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Novinger Group, Inc. v. Hartford Insurance

May 16, 2007


The opinion of the court was delivered by: Judge Conner


Presently before the court is a motion (Doc. 16), filed by defendant Hartford Insurance, Inc. ("Hartford"), to dismiss the complaint filed by plaintiffs Novinger Group, Inc., James D. Novinger, and Patrick D. Hospodavis (collectively "plaintiffs"). For the reasons that follow, the motion will be granted in part and denied in part.

I. Statement of Facts*fn1

A. The Parties

Plaintiffs James D. Novinger ("James") and Patrick D. Hospodavis ("Hospodavis") are the President and Chief Financial Officer of Novinger Group, Inc. ("Novinger Group"), respectively. (Doc. 1 ¶¶ 1-3.) Novinger Group acts as plan administrator of a nonqualified deferred compensation plan (hereinafter "DC Plan").*fn2 (Id. at 1.) Hartford is an insurance company that sold eight Variable Universal Life Policies and one Buy-Sell Policy to Novinger Group as a component of the DC Plan. (Id. ¶ 7.) The policies insured the following employees of Novinger Group and/or CIESCO, Inc.:*fn3 James, Hospodavis, Jeffery G. Depew, Frank J. Kruse ("Kruse"), Timothy G. Kephart, Robert R. Myers, Robert D. Boyle, and Richard A. Simmons (collectively "plan participants"). (Id.) The policies were intended to assist in the business succession of Novinger Group from James to the other insured employees. (Doc. 23 at 8.)

B. The Dispute

Essentially, plaintiffs allege that they were "baited and switched" into purchasing the policies by Hartford Salesperson Richard Harper ("Harper"). (Doc. 1 ¶ 5, 17.) Plaintiffs' relationship with Harper arose in May of 2000, when plaintiffs were introduced to Harper by Charles R. Eberly, Jr. ("Eberly"), a financial advisor for Wachovia Securities ("Wachovia") who manages the DC Plan portfolio for plaintiffs. (Id. ¶¶ 19-20, 22.) Eberly explained to plaintiffs that Harper was an estate and tax expert who offered his services to financial advisors at Wachovia as part of a pilot program to generate additional fees for investment accounts. (Id. ¶ 23.) In addition, both Hartford and Wachovia touted Harper as an estate and tax expert who would represent plaintiffs' interests. (Id. ¶¶ 17, 26.)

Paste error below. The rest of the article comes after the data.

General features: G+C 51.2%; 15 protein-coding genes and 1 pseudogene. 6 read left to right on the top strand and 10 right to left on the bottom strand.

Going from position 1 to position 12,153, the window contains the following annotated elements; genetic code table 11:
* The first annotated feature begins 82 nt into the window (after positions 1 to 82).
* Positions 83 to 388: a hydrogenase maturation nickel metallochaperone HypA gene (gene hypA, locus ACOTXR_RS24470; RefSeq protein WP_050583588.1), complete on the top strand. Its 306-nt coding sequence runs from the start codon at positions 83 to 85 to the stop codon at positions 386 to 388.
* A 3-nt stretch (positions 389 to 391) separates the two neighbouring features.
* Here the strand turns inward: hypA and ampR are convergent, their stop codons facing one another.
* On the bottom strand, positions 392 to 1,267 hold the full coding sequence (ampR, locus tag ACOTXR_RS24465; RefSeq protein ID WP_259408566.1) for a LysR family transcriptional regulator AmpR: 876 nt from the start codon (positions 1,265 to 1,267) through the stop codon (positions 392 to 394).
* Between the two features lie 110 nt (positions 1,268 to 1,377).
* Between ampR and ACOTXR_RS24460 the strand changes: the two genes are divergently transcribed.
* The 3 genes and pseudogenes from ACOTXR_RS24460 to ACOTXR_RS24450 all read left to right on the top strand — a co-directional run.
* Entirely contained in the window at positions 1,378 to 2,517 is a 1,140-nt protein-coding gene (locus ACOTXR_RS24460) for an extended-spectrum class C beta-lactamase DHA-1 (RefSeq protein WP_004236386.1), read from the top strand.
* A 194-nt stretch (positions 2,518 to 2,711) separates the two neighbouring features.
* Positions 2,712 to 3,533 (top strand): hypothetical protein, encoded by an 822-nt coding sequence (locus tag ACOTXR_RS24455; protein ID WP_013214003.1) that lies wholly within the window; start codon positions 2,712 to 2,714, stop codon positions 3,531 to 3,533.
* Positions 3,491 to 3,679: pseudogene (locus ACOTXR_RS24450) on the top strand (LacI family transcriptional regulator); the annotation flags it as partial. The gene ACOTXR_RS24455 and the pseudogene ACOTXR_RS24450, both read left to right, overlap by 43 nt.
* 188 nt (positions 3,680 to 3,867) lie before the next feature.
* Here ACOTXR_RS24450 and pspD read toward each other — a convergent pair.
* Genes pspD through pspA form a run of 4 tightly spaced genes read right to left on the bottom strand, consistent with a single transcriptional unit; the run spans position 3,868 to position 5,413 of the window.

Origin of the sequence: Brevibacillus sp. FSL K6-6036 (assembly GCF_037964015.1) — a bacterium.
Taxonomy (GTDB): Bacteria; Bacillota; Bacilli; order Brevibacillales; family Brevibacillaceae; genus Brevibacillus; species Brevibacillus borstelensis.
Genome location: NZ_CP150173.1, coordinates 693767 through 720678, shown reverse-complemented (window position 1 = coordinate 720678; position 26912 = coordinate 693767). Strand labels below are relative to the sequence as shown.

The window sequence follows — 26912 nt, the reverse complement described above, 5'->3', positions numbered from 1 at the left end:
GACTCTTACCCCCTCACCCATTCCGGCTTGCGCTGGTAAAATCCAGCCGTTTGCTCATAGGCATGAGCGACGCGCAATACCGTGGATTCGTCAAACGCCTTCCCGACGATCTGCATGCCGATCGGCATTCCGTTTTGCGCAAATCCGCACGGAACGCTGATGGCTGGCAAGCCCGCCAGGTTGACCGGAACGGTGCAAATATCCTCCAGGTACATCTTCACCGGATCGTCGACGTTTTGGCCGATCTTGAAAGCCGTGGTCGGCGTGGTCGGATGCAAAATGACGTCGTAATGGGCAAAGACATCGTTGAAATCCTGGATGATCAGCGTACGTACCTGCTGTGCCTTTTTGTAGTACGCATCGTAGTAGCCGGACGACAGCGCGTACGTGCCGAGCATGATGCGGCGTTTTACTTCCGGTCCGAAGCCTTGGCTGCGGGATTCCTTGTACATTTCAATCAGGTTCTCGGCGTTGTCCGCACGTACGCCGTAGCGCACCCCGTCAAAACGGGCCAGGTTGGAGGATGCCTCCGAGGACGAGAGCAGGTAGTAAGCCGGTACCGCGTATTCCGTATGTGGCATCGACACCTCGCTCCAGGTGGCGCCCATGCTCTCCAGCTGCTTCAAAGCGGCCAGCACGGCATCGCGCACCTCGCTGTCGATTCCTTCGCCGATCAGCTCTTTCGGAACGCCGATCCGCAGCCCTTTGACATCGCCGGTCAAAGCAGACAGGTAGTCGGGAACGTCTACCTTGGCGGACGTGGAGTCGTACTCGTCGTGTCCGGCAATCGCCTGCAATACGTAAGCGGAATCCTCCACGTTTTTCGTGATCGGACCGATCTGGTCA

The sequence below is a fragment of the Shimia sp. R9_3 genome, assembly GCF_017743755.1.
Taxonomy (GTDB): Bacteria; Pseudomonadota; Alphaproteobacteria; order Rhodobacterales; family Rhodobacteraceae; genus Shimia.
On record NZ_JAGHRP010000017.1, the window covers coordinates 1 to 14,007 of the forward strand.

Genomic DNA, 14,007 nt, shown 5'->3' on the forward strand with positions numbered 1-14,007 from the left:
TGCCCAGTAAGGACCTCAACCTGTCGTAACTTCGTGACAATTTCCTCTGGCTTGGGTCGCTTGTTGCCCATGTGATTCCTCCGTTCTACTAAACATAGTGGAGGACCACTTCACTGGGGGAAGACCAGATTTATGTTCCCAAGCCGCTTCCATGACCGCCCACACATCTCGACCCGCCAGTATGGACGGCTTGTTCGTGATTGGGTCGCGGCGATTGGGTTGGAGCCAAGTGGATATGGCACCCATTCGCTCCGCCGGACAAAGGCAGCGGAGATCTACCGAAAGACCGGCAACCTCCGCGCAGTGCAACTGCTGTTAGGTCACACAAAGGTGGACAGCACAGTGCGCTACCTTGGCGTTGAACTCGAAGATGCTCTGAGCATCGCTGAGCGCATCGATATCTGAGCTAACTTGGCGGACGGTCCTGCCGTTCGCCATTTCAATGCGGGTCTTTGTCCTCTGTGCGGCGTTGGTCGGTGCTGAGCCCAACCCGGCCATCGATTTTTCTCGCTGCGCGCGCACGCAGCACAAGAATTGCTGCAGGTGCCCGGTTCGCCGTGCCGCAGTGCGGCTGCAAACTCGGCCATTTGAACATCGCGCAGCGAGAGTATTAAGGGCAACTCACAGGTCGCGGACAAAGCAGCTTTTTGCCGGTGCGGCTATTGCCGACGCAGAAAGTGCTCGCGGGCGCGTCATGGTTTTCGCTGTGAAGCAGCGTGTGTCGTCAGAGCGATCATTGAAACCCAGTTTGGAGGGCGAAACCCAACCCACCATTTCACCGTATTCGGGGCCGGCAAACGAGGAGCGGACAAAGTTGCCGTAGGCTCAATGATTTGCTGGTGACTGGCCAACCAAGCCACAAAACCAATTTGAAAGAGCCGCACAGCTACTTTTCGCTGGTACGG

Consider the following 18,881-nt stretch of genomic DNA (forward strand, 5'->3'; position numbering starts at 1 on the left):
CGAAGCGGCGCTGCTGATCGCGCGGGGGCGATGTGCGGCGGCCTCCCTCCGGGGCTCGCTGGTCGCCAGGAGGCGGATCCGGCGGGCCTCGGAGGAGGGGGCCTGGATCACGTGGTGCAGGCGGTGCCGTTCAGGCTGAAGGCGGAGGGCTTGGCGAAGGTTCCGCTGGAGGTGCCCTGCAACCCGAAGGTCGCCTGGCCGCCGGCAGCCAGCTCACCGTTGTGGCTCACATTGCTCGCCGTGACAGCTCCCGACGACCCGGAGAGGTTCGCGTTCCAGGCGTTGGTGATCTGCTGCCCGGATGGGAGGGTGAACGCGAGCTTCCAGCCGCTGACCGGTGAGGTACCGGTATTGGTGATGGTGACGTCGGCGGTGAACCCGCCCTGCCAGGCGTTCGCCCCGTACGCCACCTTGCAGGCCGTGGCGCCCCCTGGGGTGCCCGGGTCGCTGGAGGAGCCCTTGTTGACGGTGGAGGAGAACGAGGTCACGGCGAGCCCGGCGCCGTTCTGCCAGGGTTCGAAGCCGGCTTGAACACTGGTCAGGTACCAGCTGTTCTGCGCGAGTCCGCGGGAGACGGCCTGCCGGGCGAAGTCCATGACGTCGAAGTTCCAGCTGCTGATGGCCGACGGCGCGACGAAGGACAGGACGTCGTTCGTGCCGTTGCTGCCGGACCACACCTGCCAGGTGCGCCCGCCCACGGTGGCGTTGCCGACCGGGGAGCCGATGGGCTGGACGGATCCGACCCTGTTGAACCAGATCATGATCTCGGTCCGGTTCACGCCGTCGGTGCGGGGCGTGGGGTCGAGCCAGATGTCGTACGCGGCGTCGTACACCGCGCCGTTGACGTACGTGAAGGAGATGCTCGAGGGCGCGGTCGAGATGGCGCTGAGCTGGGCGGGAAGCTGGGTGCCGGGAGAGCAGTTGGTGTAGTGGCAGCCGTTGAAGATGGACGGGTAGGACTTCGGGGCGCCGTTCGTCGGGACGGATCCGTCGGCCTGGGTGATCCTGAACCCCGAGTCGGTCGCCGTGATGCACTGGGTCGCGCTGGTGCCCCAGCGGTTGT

Plaintiffs paint a much different picture of Harper, alleging that his sole objective was to sell insurance and not to provide expert estate or tax advice. (Id. ¶ 25.) Neither Wachovia nor Hartford revealed to plaintiffs that Harper's compensation was directly linked to his sales of Hartford products or that Eberly and Harper had a fee-sharing relationship. (Id. ¶¶ 24, 29, 32-33.)

1. The December Sale

In August of 2001, Eberly arranged for James, Hospodavis, and Kruse to meet with Harper to discuss business succession. (Id. ¶ 37.) Harper presented plaintiffs with composite illustrations of several insurance policies that could be purchased by the DC Plan as an aid to business succession.*fn4 (Id. ¶ 38.) One such policy was Hartford's Variable Universal Life Policy (hereinafter "VUL Policy"). The VUL Policy's illustration suggested that the DC Plan would be required to pay an initial premium of $149,000 to purchase the policy for all plan participants. (Id. ¶¶ 39-40.) A second option presented by Harper was a Pacific Life Policy. (Id. ¶ 42; Id., Ex. B.) However, plaintiffs allege that Harper never fully explained the Pacific Life Policy and presented the VUL Policy as the "superior" option because his goal was to take advantage of the fee-sharing relationship between Hartford and Wachovia. (Id. ¶¶ 27, 42-43.) The VUL Policies were not presented as insurance, but as short-term tax free investments that could be withdrawn at any time without incurring surrender charges.*fn5 (Id. ¶¶ 52-53; Id., Ex. H.)